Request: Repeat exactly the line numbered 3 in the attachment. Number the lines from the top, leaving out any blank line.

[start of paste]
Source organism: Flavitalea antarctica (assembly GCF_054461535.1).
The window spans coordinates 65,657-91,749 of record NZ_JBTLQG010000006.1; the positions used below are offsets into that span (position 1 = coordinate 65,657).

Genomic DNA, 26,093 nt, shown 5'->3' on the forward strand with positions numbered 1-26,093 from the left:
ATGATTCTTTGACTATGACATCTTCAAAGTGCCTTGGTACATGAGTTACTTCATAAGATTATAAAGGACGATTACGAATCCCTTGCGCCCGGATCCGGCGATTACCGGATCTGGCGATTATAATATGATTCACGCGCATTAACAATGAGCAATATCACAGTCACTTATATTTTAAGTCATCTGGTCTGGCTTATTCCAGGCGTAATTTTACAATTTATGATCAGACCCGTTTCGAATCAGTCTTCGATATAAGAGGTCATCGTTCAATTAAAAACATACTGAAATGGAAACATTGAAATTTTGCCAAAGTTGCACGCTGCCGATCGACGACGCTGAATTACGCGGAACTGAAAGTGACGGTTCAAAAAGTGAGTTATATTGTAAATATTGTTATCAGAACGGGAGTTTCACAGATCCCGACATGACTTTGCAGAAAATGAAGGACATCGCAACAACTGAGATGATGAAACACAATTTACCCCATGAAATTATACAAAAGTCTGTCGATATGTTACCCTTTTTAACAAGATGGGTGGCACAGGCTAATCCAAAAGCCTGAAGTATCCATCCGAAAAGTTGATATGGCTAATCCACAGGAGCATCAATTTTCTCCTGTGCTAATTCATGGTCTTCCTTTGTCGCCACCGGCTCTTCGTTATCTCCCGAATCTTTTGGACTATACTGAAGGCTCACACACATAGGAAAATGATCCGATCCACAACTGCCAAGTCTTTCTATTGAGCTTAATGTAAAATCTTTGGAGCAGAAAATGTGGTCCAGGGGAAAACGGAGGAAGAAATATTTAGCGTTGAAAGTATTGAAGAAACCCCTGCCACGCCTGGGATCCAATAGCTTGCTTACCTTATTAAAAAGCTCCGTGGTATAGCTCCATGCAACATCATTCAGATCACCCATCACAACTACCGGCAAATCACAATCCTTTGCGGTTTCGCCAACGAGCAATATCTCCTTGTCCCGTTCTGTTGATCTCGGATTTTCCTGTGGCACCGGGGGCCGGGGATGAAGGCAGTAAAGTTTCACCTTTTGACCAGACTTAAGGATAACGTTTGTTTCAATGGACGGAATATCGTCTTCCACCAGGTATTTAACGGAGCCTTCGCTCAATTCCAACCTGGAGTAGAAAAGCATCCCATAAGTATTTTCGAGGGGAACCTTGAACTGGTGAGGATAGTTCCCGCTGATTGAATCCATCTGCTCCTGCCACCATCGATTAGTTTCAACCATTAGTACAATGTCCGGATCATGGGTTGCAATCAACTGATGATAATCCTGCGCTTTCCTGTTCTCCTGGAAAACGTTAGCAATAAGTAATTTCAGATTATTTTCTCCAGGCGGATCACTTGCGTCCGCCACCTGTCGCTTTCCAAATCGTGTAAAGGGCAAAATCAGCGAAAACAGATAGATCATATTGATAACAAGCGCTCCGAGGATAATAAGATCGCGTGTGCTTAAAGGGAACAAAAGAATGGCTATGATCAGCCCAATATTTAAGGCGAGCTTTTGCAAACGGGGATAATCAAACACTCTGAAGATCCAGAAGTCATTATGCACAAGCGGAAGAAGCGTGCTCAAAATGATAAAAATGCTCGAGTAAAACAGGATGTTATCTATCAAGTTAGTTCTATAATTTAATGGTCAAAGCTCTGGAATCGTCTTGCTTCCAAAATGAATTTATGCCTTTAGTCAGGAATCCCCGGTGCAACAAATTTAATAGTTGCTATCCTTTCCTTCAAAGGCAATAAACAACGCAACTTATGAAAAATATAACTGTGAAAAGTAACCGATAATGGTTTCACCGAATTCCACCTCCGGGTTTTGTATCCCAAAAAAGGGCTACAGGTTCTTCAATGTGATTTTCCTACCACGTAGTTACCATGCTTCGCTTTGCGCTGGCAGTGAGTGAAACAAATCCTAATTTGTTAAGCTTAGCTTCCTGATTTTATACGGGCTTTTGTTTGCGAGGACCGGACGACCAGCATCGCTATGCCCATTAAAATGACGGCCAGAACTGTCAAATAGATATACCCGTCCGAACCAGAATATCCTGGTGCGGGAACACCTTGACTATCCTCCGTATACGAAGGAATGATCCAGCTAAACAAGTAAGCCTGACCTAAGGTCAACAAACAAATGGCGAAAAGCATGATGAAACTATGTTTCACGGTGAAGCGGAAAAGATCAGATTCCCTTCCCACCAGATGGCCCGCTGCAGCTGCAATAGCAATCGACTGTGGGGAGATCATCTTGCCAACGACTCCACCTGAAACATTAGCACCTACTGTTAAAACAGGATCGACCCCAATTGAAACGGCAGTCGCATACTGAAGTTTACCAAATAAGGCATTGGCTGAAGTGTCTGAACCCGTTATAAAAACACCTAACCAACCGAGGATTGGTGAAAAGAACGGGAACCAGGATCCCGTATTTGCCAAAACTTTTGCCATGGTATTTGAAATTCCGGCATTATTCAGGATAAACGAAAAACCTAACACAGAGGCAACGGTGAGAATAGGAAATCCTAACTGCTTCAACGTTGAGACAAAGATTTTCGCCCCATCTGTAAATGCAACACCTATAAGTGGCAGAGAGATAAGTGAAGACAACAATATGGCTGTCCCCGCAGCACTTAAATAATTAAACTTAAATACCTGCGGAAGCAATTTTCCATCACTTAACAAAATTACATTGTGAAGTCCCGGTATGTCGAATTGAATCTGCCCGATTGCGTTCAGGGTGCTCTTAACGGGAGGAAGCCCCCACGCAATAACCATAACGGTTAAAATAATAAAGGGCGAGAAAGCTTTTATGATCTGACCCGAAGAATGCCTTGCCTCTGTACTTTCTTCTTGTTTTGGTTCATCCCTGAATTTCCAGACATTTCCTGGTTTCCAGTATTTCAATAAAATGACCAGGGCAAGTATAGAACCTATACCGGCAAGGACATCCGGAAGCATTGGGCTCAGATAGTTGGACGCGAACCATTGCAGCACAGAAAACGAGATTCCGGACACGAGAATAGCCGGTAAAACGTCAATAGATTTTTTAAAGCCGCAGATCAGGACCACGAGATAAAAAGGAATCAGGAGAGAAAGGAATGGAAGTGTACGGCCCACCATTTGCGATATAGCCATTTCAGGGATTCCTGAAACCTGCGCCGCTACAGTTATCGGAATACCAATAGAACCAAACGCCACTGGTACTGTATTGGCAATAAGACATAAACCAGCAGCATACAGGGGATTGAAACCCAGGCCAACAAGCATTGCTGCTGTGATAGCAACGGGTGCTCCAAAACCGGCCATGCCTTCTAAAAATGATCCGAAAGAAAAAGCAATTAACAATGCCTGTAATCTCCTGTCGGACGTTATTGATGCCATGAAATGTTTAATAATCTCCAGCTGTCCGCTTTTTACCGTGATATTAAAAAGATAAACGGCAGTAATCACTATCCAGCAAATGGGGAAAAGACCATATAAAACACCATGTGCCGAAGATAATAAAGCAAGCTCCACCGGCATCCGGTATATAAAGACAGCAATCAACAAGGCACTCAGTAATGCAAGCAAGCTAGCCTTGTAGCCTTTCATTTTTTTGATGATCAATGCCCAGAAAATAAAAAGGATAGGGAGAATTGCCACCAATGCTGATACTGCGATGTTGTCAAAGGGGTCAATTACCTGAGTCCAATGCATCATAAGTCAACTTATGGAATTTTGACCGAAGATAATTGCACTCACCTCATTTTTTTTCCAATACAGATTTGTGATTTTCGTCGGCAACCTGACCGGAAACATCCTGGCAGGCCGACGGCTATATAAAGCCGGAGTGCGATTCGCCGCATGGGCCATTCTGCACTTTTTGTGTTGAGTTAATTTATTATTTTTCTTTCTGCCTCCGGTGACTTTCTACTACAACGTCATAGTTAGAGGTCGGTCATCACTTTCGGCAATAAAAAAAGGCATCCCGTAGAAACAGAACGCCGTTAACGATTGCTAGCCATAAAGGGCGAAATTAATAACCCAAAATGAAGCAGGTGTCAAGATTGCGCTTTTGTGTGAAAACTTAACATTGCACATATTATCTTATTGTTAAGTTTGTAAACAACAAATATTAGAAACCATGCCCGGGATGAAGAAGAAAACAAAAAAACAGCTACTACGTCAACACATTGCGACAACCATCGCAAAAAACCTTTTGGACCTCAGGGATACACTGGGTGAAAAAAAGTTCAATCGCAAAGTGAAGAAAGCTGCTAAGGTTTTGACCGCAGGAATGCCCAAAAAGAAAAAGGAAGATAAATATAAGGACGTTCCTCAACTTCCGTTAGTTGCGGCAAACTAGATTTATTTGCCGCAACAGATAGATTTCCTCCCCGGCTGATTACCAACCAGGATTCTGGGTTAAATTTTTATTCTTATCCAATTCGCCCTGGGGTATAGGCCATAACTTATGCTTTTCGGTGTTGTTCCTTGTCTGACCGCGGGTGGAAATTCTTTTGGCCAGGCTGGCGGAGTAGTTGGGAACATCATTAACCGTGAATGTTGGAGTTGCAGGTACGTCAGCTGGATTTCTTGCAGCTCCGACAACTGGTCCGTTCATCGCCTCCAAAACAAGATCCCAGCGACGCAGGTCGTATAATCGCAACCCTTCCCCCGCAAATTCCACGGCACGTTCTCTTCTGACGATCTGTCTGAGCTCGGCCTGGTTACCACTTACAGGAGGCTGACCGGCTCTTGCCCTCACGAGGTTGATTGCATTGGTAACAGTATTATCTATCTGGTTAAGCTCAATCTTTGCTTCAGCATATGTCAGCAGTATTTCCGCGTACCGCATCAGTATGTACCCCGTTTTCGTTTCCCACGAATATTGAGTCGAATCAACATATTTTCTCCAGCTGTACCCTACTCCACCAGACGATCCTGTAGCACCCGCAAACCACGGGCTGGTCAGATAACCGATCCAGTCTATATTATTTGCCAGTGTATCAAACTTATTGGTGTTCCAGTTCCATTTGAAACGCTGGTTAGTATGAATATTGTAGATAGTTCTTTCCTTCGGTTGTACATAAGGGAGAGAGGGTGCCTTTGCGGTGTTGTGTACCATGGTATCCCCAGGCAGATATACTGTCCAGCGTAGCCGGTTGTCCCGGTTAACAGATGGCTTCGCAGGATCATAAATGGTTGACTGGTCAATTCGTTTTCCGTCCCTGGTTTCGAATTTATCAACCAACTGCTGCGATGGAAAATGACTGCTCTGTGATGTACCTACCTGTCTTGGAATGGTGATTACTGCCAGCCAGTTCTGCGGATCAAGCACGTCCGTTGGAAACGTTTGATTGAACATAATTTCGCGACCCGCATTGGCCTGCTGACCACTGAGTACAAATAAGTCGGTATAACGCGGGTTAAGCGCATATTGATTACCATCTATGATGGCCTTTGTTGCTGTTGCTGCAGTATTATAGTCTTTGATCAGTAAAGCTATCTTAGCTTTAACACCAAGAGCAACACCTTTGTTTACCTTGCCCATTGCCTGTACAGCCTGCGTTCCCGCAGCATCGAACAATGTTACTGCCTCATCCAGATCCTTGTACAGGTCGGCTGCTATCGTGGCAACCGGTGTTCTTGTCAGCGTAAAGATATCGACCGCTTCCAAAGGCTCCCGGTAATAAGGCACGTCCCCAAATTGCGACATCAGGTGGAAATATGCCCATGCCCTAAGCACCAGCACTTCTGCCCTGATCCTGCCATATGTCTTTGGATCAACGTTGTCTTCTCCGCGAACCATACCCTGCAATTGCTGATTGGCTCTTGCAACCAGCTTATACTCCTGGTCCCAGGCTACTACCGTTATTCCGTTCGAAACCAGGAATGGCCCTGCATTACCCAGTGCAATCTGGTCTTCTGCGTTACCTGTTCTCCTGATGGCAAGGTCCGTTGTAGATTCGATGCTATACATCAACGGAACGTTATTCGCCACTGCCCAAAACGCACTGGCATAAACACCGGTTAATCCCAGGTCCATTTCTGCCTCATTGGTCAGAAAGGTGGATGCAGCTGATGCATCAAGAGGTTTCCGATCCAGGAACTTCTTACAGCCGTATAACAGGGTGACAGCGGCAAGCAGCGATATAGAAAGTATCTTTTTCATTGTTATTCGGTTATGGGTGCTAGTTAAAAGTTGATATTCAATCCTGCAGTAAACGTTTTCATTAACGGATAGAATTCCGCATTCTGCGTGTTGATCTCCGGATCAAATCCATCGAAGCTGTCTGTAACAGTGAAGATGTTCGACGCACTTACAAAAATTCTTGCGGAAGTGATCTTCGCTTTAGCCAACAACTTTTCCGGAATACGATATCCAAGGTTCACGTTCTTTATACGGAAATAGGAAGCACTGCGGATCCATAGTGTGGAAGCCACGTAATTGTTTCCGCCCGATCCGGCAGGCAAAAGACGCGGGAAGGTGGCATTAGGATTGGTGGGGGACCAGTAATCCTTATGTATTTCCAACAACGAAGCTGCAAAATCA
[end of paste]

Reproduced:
Genomic DNA, 26,093 nt, shown 5'->3' on the forward strand with positions numbered 1-26,093 from the left: